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Land with planning permission

Land with planning permission

I have a client who has inherited a plot of land from her mother.

Probate value £240000

Value after planning permission 7.5 million

She plans on selling to a building firm for the 7.5 is this a straightforward cgt calc ?




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By Ruddles
21st Feb 2016 17:23

Provided that it's an outright sale with no provision for anything extra from the development.

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21st Feb 2016 18:35

Does anyone have experience of...

HMRC invoking the transaction in land rules?  What caused this?

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22nd Feb 2016 12:42


snickersinatwix wrote:

HMRC invoking the transaction in land rules?  What caused this?

Where a transaction falls within the transactions in land rules, it is self-assessable. The only anti-avoidance legislation that I am aware of that needs to be "invoked" by HMRC is the transactions in securities rules, but even that is changing.

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By Ruddles
21st Feb 2016 19:04

Yes, I have

But subject to the limited info in the question I can't see them being applied here.

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22nd Feb 2016 14:53

When was the death?

When was the death, HMRC are more likely to query the probate value rather than the land transaction rules. Assuming that there were £100K of other assets then 40% of any uplift in probate value as well as interest and penalties is a very easy win. £240,000 to £7,500,000 is one hell of an uplift.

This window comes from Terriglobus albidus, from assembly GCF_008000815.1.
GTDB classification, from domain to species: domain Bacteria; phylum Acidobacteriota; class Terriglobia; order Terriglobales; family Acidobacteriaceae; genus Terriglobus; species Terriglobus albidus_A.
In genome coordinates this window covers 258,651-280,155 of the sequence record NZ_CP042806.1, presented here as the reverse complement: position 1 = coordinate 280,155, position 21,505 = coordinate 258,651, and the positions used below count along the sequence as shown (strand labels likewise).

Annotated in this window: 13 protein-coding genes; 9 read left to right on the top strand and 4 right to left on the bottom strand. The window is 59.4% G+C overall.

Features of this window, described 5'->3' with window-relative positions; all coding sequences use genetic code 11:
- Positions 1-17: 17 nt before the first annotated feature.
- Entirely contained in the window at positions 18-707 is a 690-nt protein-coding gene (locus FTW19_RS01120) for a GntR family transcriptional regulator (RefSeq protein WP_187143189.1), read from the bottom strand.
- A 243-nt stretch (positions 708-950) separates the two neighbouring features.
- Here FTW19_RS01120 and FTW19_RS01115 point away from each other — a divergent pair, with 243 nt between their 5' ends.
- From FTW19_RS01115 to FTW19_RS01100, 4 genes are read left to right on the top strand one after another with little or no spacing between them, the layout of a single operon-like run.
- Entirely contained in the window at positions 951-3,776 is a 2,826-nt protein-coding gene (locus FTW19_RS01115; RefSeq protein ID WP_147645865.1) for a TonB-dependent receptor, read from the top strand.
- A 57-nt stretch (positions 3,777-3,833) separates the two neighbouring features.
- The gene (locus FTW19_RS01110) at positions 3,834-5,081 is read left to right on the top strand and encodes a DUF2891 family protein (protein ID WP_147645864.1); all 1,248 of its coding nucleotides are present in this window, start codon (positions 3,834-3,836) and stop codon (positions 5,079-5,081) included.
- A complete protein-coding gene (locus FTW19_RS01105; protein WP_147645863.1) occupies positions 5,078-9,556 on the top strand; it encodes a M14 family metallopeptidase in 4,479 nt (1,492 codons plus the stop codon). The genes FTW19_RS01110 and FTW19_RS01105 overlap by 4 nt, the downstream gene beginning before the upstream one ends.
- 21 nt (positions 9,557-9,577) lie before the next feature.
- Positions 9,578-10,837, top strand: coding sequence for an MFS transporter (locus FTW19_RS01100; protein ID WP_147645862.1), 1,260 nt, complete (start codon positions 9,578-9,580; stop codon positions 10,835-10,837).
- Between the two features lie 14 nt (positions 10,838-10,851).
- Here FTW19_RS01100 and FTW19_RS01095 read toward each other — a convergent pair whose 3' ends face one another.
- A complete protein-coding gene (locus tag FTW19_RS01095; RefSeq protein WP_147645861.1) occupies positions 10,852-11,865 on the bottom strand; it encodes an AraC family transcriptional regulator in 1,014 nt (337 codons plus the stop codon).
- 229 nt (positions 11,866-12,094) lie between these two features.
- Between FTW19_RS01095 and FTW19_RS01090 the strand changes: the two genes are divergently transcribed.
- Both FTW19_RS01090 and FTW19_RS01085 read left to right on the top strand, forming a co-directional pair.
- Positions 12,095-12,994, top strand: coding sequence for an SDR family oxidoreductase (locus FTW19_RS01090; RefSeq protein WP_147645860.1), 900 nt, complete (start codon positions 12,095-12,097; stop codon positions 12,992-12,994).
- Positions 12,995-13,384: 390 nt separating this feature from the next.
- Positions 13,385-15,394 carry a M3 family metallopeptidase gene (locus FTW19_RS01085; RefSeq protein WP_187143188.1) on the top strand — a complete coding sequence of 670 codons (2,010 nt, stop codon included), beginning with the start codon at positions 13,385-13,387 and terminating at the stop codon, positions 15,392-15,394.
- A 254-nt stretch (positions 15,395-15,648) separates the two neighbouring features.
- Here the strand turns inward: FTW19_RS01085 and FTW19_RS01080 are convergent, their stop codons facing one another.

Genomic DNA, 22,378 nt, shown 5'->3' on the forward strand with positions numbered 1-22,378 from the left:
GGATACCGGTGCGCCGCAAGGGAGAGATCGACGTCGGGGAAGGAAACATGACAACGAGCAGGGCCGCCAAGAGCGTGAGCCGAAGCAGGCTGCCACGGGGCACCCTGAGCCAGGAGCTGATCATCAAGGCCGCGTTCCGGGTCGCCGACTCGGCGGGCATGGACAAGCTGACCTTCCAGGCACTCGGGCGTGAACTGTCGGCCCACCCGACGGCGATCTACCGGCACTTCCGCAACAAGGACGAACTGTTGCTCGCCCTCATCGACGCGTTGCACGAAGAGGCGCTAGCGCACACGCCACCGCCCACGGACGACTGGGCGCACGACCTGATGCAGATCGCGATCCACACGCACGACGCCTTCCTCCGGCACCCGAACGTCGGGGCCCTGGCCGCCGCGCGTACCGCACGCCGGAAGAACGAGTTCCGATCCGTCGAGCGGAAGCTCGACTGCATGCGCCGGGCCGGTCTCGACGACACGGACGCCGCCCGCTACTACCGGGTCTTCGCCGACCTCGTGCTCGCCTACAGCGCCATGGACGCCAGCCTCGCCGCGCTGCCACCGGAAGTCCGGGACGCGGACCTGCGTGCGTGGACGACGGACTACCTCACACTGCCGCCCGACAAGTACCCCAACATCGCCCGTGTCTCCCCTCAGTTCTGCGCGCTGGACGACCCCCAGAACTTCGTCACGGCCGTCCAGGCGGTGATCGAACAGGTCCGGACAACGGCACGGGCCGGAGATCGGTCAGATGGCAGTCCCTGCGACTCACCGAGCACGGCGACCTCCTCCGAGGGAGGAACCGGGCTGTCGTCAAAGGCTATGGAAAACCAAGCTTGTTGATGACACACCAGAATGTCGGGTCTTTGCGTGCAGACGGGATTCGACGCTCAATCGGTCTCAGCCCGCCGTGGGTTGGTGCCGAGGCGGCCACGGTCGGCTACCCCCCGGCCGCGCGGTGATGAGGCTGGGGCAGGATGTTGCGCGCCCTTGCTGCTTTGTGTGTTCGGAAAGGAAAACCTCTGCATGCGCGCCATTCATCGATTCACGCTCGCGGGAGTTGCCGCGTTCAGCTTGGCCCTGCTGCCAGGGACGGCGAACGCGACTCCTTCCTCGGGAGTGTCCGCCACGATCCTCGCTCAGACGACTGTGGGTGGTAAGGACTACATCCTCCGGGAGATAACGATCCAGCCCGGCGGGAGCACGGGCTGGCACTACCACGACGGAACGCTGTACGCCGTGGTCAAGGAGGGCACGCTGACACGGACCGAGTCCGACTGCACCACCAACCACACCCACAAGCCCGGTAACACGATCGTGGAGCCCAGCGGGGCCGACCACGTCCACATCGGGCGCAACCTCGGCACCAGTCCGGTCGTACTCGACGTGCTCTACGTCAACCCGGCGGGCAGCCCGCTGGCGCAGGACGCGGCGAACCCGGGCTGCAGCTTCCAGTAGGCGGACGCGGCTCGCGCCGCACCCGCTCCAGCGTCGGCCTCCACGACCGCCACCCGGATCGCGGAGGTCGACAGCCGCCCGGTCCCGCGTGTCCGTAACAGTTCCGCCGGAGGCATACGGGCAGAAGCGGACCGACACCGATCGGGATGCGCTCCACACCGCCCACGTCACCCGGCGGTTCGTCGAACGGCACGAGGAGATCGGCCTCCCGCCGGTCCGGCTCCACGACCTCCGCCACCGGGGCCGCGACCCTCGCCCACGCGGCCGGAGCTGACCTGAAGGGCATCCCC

HMRC do now check land registry dealings and one solicitor went to prison for putting on a false probate value on his Mothers house.

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22nd Feb 2016 16:34

Valuation at date of death

If the death was recent, say within the last two years, I would share NPT1's concern, since the land could well have had substantial hope or development value before planning permission was granted.

If the land was not valued by a chartered surveyor (with knowledge of the market and the planning authority for the area in which the land was situated) who had been instructed to value the land at open market value for inheritance tax and probate purposes the PRs or others who have completed the inheritance tax and probate returns may be at risk - see link at

If you were not acting for the PRs of the deceased mother's estate it will not be a matter for you to advise upon but nonetheless it may be prudent to ask the question since your client may well be exposed to risk as a beneficiary of mother's estate if HMRC do decide to inquire into the value adopted for probate purposes. 

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